When you look at the buyer funnel, the next step is converting the qualified leads into sales opportunities.
One of the most effective ways to break down your overall lead-to-opp conversion rate is by channel. A lead created from a media buy, for example, is probably not going to convert at the same rate as a lead created at a user conference.
An attribution solution allows marketers to break down their marketing performance by channel. Using a cross-channel lead report and a cross-channel opportunity report, you can calculate the historical conversion rate for each channel. Even better, if you have predictive analytics, use your predicted lead-to-opp conversion rate for an even more accurate understanding of how leads move down the funnel.
If you have one demand opportunity, which has a historical channel lead-to-opp conversion rate of 5% and another opportunity that has a rate of 10%, the second opportunity is a better option, even if the CPL is a little more expensive.
Another factor to consider in this stage is timing. Will this demand opportunity put your sales development team over their capacity? The longer it takes for the sales team to reach out to net new leads, the less likely they will convert into opportunities.
4. Evaluate Channel Win Rate
For many marketing organizations, getting to sales opportunity is as far down the funnel as they go. But for revenue-driven marketers, if you truly want to evaluate using the entire funnel, you must also consider the channel win rate when evaluating your options.
When looking at your attribution data, filter your closed opportunities by touchpoint channel. Within a set timeframe, count how many closed opportunities had a touchpoint from the channel that you want to analyze; then, count how many closed-won opportunities had a touchpoint from the same channel. Closed-won divided by total closed gives you your channel win rate. Read more about win rate analysis.
5. Adding It All Up
So now you have your CPL, your CPQL, your channel lead-to-opp conversion rate, and your channel win rate.
With a bit of math, you get your estimated cost per customer for that demand opportunity. Is that number something you’re willing to pay? If it is, go for it.
As you can see, it’s pretty straightforward. The bigger challenge, however, is getting accurate conversion rates throughout the funnel.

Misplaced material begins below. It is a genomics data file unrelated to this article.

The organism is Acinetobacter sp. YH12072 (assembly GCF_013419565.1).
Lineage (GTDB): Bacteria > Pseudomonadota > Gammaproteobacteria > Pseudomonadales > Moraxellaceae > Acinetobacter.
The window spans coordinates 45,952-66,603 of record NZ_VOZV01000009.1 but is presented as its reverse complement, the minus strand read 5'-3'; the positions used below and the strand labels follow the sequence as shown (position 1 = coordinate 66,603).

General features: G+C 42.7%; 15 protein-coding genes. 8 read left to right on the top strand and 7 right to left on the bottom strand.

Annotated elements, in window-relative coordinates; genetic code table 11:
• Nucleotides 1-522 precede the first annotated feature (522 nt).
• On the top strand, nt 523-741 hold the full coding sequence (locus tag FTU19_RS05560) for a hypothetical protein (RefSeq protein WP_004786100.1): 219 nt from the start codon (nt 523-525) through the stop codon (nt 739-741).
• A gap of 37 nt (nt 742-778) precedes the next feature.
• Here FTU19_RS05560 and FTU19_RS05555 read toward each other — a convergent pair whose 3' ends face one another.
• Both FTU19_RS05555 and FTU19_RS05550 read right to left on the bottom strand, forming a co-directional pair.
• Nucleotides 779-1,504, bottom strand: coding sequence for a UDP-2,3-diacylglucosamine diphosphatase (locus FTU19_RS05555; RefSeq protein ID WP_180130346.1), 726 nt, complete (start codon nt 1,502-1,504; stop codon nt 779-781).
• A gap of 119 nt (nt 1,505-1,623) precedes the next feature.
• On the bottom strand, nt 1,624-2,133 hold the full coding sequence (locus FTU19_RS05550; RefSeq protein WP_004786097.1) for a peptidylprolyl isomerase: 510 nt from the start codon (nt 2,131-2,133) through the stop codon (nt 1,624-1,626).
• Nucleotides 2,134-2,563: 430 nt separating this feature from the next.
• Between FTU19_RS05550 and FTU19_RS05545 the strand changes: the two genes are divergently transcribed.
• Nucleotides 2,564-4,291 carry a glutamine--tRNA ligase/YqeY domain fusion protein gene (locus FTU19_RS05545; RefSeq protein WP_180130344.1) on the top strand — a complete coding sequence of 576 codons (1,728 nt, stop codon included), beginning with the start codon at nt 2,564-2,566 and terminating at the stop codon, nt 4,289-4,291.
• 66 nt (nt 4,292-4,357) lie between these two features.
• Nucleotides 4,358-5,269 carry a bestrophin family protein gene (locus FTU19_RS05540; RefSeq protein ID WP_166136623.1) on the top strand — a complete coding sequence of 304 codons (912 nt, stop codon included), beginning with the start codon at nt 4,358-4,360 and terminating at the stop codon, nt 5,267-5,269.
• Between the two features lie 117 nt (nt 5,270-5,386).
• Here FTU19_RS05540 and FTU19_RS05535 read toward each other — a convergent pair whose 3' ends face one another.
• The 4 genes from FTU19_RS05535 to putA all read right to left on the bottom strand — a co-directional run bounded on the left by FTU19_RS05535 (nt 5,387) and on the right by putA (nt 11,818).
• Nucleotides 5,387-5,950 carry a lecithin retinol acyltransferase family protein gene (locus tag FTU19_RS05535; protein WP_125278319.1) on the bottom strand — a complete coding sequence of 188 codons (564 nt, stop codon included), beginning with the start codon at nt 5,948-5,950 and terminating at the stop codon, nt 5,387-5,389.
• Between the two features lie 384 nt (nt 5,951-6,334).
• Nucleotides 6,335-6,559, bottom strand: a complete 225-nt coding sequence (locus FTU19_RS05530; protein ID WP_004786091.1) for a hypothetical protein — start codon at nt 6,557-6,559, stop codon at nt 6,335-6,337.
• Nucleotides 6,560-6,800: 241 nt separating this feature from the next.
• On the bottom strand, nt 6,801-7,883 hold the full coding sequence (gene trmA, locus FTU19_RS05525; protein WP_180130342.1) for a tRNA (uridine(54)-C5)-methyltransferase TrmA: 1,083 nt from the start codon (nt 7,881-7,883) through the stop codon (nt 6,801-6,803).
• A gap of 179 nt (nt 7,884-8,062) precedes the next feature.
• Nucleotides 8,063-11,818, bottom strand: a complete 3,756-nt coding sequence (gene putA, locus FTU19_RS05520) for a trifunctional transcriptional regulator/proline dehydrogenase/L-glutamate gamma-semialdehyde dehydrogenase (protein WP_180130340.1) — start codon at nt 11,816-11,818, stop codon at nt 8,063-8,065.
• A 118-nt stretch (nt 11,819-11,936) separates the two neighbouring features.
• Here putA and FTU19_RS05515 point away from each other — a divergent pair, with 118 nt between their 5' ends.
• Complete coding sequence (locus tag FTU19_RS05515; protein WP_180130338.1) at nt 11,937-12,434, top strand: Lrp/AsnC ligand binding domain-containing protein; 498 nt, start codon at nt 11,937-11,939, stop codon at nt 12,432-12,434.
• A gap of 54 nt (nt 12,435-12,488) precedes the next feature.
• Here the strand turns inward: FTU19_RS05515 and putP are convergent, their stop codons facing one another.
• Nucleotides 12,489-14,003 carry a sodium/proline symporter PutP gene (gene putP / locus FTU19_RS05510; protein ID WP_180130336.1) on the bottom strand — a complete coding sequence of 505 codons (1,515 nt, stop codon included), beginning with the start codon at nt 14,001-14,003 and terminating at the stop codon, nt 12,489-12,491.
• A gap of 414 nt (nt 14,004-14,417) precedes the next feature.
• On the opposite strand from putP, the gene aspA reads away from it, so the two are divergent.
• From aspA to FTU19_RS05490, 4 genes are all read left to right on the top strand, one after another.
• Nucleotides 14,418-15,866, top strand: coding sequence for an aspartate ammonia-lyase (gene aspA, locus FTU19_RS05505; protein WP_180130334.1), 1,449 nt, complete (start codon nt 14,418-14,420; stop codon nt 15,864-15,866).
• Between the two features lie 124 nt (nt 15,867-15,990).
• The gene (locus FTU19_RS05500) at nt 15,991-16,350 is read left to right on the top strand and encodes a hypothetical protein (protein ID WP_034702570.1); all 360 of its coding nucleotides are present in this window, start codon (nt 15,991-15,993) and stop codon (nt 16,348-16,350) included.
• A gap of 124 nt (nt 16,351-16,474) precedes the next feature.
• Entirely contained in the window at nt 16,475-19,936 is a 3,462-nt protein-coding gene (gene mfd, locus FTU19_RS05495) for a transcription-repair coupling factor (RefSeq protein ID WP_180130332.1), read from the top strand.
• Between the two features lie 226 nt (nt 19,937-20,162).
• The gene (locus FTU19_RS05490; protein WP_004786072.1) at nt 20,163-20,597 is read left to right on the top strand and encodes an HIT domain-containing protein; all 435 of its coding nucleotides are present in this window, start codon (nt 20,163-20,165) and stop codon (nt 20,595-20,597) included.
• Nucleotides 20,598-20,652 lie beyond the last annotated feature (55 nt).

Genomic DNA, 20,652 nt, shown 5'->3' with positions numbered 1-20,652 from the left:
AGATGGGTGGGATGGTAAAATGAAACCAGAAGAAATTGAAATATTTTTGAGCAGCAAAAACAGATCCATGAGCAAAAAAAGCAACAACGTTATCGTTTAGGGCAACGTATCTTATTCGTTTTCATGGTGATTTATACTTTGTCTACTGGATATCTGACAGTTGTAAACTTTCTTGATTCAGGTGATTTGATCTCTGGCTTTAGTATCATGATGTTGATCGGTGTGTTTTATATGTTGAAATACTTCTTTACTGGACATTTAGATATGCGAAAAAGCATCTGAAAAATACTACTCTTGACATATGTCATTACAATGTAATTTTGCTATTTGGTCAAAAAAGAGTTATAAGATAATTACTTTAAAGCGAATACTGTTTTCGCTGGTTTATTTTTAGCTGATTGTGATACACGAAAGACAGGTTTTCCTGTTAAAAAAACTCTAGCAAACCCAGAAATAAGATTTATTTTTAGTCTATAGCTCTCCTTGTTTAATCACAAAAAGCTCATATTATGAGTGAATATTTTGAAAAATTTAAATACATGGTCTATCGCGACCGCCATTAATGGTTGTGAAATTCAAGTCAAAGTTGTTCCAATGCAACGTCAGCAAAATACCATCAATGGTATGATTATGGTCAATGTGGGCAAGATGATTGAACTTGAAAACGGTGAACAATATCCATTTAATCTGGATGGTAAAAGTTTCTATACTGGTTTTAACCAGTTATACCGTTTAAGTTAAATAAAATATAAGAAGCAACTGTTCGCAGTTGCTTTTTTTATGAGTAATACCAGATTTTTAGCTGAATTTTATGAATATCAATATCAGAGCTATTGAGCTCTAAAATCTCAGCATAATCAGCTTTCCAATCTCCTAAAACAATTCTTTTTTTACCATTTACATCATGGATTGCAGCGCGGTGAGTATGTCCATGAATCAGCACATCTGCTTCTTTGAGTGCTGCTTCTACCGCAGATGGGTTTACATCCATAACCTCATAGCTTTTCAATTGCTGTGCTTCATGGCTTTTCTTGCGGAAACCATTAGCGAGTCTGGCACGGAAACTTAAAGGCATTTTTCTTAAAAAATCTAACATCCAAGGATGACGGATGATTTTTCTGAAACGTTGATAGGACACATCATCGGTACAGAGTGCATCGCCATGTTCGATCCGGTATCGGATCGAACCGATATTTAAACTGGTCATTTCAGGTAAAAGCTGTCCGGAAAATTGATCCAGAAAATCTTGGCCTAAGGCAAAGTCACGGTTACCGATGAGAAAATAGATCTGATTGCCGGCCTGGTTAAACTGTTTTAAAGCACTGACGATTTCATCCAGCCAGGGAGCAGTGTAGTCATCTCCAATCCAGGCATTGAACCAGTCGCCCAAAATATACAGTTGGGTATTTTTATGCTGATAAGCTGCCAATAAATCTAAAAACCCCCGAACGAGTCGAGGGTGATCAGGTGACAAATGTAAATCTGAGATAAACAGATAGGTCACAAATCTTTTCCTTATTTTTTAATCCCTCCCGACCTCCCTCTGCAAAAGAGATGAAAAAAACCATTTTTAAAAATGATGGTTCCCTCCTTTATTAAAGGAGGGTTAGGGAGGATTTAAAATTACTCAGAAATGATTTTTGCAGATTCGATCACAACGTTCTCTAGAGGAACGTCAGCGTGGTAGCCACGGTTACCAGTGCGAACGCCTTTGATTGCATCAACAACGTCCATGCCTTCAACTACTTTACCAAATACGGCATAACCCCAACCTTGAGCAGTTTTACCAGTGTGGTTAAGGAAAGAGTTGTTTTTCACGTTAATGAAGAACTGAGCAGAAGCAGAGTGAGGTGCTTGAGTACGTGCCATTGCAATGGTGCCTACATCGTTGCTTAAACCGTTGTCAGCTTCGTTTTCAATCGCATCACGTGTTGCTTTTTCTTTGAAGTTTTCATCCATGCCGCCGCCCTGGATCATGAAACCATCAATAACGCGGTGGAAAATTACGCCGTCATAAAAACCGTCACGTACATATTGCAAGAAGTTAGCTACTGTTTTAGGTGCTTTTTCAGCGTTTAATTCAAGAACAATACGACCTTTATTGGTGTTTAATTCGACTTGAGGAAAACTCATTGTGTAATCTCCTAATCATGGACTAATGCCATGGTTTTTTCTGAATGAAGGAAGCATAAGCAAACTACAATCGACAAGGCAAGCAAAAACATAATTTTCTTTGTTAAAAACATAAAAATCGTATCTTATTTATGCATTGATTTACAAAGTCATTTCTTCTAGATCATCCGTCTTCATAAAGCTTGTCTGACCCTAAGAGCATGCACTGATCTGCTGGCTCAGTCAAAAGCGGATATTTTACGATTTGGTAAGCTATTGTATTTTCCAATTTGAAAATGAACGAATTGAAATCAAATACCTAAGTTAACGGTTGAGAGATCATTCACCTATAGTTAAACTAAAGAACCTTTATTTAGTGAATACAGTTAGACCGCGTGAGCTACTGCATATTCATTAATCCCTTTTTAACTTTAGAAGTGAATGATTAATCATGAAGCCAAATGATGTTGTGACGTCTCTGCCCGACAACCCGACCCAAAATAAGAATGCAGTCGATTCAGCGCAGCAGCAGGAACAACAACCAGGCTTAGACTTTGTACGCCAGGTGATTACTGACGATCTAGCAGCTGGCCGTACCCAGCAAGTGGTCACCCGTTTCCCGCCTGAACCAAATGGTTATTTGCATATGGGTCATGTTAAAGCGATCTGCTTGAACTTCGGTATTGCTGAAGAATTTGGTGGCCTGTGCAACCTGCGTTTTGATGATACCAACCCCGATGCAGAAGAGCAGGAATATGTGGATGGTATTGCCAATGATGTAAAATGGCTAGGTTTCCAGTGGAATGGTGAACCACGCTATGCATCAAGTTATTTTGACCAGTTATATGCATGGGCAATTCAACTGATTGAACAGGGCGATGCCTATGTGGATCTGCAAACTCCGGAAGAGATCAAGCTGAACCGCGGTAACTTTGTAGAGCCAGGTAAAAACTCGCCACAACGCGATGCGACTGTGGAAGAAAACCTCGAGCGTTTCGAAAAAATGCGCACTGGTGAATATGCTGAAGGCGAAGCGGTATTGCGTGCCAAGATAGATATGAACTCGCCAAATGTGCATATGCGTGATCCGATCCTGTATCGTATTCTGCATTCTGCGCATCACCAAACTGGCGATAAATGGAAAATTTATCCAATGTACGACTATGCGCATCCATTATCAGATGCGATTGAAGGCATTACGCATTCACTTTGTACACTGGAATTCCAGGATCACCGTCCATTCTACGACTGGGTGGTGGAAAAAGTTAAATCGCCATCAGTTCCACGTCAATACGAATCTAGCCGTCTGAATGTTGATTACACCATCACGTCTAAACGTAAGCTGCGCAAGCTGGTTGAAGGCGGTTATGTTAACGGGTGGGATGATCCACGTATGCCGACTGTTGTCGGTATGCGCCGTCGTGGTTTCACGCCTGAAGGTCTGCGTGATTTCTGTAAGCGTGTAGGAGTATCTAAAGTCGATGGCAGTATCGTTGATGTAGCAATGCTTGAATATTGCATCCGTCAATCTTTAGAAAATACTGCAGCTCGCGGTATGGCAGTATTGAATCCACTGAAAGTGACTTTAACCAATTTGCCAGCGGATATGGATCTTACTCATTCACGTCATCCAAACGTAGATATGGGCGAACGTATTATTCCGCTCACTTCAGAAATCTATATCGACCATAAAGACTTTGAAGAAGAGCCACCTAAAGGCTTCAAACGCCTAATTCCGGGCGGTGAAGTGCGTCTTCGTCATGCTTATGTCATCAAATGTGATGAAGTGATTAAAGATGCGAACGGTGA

How to get accurate conversion rates throughout the buyer funnel
Getting accurate data starts with full-funnel marketing measurement, through an advanced attribution solution. This tracks buyer touchpoints at every stage — leads, opps, and closed-won customers — and from every source at multiple levels of granularity.
With this level of accuracy and granularity, steps 3 and 4 are possible and the conversion rates can be used with confidence. Furthermore, as mentioned in step 3, this process becomes even more precise with the use of predictive analytics. Through aggregated data and machine learning, a predictive engine can give a better prediction of stage conversion compared to historical data alone.
What happens if you’ve never used a channel before? How do you get the historical data necessary for steps 3, 4, and 5? As machine learning gives rise to a growth in predictive analytics, marketers will be able to tap into aggregated databases to see how similar organizations fared in similar situations. Alternatively, marketers can look to benchmark reports or ask their fellow marketers who may have experience using specific channels or media.
As you can see, accurately evaluating demand opportunities requires data throughout the entire funnel. For data-driven marketers who want to maximize their likelihood of success, going through the full process is well worth the time investment.
If you want to learn more about full-funnel marketing and full-funnel measurement, check out the Definitive Guide to Pipeline Marketing.